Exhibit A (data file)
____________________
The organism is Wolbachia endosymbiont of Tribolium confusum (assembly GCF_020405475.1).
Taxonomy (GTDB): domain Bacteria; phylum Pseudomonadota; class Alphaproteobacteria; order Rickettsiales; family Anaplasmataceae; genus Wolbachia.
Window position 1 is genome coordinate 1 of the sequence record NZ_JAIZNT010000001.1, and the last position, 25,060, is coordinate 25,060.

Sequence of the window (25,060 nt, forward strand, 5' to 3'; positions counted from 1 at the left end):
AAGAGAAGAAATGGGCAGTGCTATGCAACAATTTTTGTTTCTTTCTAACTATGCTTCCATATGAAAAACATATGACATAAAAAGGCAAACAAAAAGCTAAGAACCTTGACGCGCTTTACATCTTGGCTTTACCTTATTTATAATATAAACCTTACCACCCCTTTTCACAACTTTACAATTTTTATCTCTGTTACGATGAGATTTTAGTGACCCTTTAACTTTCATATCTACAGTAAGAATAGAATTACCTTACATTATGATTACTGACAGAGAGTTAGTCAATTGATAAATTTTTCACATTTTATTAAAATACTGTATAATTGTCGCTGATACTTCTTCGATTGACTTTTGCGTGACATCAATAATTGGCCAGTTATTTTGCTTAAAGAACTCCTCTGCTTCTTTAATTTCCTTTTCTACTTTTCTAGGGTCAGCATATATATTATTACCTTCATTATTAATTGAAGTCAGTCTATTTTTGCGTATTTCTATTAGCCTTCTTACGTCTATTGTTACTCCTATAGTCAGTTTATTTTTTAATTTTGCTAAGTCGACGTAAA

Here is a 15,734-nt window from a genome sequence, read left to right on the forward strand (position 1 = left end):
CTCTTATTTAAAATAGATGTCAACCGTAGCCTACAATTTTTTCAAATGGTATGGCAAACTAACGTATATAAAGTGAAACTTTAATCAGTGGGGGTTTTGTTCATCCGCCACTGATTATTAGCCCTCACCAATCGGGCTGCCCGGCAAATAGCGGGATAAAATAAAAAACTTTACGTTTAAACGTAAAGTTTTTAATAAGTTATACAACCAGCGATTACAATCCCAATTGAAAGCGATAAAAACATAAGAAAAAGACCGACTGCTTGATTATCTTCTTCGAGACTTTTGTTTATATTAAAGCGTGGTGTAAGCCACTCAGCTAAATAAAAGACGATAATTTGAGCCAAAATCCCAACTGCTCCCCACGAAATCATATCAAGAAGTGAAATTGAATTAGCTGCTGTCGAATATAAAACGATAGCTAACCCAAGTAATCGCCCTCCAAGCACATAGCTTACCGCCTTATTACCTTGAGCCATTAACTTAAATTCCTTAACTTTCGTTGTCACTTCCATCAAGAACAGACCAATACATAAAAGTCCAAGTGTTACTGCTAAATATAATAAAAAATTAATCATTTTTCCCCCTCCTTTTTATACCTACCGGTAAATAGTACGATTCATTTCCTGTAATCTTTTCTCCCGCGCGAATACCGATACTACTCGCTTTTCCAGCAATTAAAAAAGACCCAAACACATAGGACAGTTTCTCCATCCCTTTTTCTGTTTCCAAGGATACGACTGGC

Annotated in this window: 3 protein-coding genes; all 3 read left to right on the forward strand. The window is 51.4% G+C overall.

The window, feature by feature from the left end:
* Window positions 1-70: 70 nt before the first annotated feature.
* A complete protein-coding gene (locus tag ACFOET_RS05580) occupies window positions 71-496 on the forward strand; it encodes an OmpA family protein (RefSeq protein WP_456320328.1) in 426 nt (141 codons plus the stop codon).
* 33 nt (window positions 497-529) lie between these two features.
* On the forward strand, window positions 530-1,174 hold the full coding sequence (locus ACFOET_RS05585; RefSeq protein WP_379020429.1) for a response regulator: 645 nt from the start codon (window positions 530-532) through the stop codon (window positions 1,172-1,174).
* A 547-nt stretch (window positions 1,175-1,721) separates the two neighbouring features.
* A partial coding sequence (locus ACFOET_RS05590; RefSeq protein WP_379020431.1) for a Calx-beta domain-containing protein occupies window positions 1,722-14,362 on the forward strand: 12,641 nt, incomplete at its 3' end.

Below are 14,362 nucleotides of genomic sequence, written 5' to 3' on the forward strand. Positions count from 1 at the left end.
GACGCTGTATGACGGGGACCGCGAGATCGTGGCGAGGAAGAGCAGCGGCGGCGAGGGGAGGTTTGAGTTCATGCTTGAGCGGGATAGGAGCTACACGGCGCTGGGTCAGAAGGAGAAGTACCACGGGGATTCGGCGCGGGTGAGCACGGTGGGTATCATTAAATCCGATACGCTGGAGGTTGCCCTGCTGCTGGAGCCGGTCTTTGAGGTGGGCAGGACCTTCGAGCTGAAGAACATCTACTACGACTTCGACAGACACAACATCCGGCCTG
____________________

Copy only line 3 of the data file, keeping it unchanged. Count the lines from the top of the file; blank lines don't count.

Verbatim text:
Window position 1 is genome coordinate 1 of the sequence record NZ_JAIZNT010000001.1, and the last position, 25,060, is coordinate 25,060.